New Guide to Collaborative Science
A new tool from the National Estuarine Research Reserve System (NERRS) will help scientists, communities, natural resource professionals, and others work together to find science-based solutions to the most urgent problems facing our nation’s coasts.
The NERRS Guide to Collaborative Science is designed to support research teams working across disciplines, and with rights holders and stakeholders, to advance understanding of issues in ways that each group working alone could not accomplish. A product of the NERRS Science Collaborative, the guide is an interactive, web-based tool that distills lessons from more than 100 Reserve-based research and science transfer projects. It offers practical tips, tools, and case studies to help teams design and manage projects, enhance collaboration, and fine-tune products to share the results of their work.
“When science is in response to the needs of local communities, it is a powerful tool for protecting people and places along the coasts,” says Rebecca Roth, NERRA’s executive director. “The NERRS approach to science is grounded in collaboration as it engages diverse perspectives directly in the scientific process. Research informed by shared knowledge and experiences is much more likely to result in real world support that actually helps coastal communities.”
Founded in 2009, the NERRS Science Collaborative is a national program that sponsors Reserve-based research and science transfer projects focused on urgent issues, including the need to mitigate the impacts of climate change, protect water quality, restore habitat, and sustainably manage natural infrastructure that contribute billions of dollars to the economy. In these projects, every team member or participant is considered an expert in their own knowledge system or sphere of influence and an important contributor to the process.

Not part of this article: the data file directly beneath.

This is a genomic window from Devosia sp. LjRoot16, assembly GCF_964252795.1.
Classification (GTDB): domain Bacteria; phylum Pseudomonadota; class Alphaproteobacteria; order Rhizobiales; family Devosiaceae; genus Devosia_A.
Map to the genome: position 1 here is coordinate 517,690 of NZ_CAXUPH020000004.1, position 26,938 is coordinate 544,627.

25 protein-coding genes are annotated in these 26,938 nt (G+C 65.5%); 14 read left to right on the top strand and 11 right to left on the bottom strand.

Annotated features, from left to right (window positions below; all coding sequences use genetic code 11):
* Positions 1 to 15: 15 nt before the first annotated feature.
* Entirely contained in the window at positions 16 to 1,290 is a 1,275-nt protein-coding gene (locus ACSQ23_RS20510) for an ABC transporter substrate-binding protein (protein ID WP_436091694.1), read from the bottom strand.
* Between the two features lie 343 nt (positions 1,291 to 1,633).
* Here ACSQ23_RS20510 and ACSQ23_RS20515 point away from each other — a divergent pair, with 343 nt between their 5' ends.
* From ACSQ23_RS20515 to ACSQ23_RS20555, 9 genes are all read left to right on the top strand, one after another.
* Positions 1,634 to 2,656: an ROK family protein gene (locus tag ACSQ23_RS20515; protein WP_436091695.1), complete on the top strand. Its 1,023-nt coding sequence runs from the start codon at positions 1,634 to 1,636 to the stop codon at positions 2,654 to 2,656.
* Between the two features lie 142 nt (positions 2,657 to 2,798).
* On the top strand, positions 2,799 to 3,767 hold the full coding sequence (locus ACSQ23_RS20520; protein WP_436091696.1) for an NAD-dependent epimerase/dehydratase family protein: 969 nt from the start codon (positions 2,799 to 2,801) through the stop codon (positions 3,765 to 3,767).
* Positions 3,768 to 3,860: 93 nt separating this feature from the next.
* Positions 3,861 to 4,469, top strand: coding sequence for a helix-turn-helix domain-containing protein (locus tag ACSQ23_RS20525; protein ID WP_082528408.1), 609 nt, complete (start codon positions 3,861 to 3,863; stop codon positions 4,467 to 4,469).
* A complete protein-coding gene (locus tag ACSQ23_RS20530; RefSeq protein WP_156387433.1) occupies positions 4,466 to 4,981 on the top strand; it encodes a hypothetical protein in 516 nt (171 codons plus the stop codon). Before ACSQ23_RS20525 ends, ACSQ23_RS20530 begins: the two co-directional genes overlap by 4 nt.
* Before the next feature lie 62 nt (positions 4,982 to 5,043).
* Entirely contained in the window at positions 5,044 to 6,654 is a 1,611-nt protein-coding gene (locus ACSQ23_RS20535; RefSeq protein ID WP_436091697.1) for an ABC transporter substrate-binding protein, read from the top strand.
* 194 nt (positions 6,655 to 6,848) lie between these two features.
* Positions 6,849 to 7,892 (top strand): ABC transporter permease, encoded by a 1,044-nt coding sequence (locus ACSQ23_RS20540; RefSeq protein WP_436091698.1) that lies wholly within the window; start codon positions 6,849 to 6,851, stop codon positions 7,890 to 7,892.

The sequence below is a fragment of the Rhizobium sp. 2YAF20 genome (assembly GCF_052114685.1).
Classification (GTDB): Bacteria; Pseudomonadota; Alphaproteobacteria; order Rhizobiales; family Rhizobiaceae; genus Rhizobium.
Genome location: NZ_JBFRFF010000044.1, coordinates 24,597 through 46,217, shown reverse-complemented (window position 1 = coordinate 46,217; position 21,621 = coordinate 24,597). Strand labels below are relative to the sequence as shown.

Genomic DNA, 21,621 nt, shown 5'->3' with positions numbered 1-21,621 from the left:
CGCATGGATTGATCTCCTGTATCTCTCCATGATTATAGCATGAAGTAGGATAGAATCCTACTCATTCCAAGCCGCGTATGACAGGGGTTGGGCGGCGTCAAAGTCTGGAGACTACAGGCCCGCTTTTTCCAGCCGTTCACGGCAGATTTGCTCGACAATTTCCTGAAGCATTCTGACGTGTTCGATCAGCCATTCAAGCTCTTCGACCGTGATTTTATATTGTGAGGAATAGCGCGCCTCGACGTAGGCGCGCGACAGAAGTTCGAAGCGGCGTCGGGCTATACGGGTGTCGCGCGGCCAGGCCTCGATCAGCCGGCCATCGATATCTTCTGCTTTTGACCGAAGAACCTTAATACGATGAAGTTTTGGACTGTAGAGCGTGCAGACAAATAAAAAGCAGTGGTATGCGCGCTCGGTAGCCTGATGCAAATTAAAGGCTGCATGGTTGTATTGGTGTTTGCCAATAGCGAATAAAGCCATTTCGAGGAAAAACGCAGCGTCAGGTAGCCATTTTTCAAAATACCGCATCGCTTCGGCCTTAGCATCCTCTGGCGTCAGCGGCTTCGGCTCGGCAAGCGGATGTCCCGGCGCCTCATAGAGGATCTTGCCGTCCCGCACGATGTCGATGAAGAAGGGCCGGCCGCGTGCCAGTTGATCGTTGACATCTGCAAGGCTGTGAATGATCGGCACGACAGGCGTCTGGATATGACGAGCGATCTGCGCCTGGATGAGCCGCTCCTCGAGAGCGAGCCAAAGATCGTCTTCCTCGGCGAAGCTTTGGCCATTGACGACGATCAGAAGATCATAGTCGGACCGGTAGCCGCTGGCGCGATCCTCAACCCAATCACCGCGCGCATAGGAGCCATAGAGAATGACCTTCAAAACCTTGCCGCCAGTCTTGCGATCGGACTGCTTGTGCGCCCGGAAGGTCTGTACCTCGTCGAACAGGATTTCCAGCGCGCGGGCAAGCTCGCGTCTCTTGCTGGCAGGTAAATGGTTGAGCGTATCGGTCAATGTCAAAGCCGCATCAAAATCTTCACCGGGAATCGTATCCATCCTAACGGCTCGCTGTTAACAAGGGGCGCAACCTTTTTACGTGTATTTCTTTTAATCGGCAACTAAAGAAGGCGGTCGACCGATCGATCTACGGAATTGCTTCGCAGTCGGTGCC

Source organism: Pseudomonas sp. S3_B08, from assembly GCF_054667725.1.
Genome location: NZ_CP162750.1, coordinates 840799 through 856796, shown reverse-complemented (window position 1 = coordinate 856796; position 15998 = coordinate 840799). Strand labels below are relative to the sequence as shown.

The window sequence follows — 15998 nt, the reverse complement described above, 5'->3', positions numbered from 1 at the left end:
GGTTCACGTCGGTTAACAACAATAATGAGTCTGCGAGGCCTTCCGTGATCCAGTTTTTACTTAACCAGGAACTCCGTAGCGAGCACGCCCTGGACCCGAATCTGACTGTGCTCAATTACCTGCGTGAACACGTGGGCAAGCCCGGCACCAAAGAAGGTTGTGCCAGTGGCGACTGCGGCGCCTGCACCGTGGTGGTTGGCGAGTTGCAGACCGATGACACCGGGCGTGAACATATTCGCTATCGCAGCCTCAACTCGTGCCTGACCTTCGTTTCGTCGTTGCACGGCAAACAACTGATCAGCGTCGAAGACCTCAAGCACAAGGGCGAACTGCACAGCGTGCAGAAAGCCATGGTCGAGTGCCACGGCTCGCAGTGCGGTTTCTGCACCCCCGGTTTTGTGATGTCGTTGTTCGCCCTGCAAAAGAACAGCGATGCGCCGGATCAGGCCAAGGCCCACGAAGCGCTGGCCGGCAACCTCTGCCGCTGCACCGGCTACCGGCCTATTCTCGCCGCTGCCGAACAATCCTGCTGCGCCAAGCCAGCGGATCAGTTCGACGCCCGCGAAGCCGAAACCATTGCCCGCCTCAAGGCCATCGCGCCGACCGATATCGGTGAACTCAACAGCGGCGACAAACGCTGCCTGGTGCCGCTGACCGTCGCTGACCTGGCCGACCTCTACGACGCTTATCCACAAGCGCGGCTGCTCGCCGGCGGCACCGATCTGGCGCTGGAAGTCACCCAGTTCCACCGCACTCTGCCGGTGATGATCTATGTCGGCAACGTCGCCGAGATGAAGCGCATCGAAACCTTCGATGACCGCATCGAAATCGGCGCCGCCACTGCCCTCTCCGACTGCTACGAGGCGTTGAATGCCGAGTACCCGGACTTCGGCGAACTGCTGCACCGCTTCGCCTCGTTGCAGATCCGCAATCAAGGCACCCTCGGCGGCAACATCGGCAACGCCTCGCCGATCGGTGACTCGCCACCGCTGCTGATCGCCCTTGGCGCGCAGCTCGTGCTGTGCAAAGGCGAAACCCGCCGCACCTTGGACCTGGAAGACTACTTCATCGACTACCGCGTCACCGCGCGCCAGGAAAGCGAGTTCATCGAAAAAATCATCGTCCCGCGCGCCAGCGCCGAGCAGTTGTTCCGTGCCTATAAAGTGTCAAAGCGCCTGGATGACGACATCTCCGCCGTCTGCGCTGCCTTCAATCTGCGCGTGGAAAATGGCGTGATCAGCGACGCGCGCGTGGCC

“Equitable and reciprocal relationships are the bedrocks of collaborative science, which makes Reserves ideal places to pioneer and refine this approach to research,” says Jen Read, director of the Science Collaborative, which is managed by the University of Michigan Water Center through a cooperative agreement with NOAA.
“To understand and address local resource management needs, each Reserve already maintains a diverse network of relationships—with municipalities, community groups, educators, state agencies, Indigenous groups, universities, research institutions, land trusts, and other nonprofits. It all adds up to a framework of credibility and trust within which collaborative science projects thrive.”
The guide will continue to be enriched by future projects sponsored by the Science Collaborative that meet critical coastal needs. The program will also more deliberately incorporate the principles of diversity, equity, inclusion, and access into its requests for proposals and dissemination of project results.
“The NERRS Science Collaborative is an excellent example of how the Reserve System has exceeded expectations since it was first authorized by Congress as part of the Coastal Zone Management Act in 1972,” says Roth. “The System is a self-learning network that is constantly evolving to meet the changing needs of coastal communities. As a result, Reserves have become indispensable local resources that also meet national needs and priorities.”